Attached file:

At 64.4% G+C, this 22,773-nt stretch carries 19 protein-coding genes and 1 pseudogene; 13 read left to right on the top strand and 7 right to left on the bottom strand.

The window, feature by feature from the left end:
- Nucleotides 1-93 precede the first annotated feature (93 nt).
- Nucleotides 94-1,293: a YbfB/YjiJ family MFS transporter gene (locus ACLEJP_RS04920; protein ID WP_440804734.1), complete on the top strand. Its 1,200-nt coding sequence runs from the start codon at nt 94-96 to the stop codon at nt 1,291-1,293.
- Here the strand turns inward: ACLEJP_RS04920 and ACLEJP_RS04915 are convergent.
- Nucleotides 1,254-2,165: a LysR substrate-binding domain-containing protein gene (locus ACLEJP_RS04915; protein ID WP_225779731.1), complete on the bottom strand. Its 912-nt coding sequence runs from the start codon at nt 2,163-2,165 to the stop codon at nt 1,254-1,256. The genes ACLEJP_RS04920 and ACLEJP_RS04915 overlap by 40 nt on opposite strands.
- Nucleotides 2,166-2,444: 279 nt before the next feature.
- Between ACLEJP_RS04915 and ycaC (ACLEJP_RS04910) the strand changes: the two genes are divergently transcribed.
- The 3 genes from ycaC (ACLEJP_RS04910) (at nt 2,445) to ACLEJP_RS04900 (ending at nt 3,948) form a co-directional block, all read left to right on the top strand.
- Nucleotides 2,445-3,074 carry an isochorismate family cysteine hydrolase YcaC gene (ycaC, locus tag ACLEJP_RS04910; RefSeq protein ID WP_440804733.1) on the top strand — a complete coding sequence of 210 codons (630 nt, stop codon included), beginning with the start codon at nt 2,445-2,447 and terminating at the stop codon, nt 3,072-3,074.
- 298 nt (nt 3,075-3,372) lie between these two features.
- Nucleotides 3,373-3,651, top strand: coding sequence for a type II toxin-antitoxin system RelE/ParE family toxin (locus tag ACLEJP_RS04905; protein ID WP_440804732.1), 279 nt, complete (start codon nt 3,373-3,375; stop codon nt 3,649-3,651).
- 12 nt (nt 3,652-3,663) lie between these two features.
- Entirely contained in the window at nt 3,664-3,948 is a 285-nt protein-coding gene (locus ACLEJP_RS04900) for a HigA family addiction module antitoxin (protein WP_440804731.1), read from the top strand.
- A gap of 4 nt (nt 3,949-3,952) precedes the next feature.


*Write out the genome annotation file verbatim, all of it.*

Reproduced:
At 64.4% G+C, this 22,773-nt stretch carries 19 protein-coding genes and 1 pseudogene; 13 read left to right on the top strand and 7 right to left on the bottom strand.

The window, feature by feature from the left end:
- Nucleotides 1-93 precede the first annotated feature (93 nt).
- Nucleotides 94-1,293: a YbfB/YjiJ family MFS transporter gene (locus ACLEJP_RS04920; protein ID WP_440804734.1), complete on the top strand. Its 1,200-nt coding sequence runs from the start codon at nt 94-96 to the stop codon at nt 1,291-1,293.
- Here the strand turns inward: ACLEJP_RS04920 and ACLEJP_RS04915 are convergent.
- Nucleotides 1,254-2,165: a LysR substrate-binding domain-containing protein gene (locus ACLEJP_RS04915; protein ID WP_225779731.1), complete on the bottom strand. Its 912-nt coding sequence runs from the start codon at nt 2,163-2,165 to the stop codon at nt 1,254-1,256. The genes ACLEJP_RS04920 and ACLEJP_RS04915 overlap by 40 nt on opposite strands.
- Nucleotides 2,166-2,444: 279 nt before the next feature.
- Between ACLEJP_RS04915 and ycaC (ACLEJP_RS04910) the strand changes: the two genes are divergently transcribed.
- The 3 genes from ycaC (ACLEJP_RS04910) (at nt 2,445) to ACLEJP_RS04900 (ending at nt 3,948) form a co-directional block, all read left to right on the top strand.
- Nucleotides 2,445-3,074 carry an isochorismate family cysteine hydrolase YcaC gene (ycaC, locus tag ACLEJP_RS04910; RefSeq protein ID WP_440804733.1) on the top strand — a complete coding sequence of 210 codons (630 nt, stop codon included), beginning with the start codon at nt 2,445-2,447 and terminating at the stop codon, nt 3,072-3,074.
- 298 nt (nt 3,075-3,372) lie between these two features.
- Nucleotides 3,373-3,651, top strand: coding sequence for a type II toxin-antitoxin system RelE/ParE family toxin (locus tag ACLEJP_RS04905; protein ID WP_440804732.1), 279 nt, complete (start codon nt 3,373-3,375; stop codon nt 3,649-3,651).
- 12 nt (nt 3,652-3,663) lie between these two features.
- Entirely contained in the window at nt 3,664-3,948 is a 285-nt protein-coding gene (locus ACLEJP_RS04900) for a HigA family addiction module antitoxin (protein WP_440804731.1), read from the top strand.
- A gap of 4 nt (nt 3,949-3,952) precedes the next feature.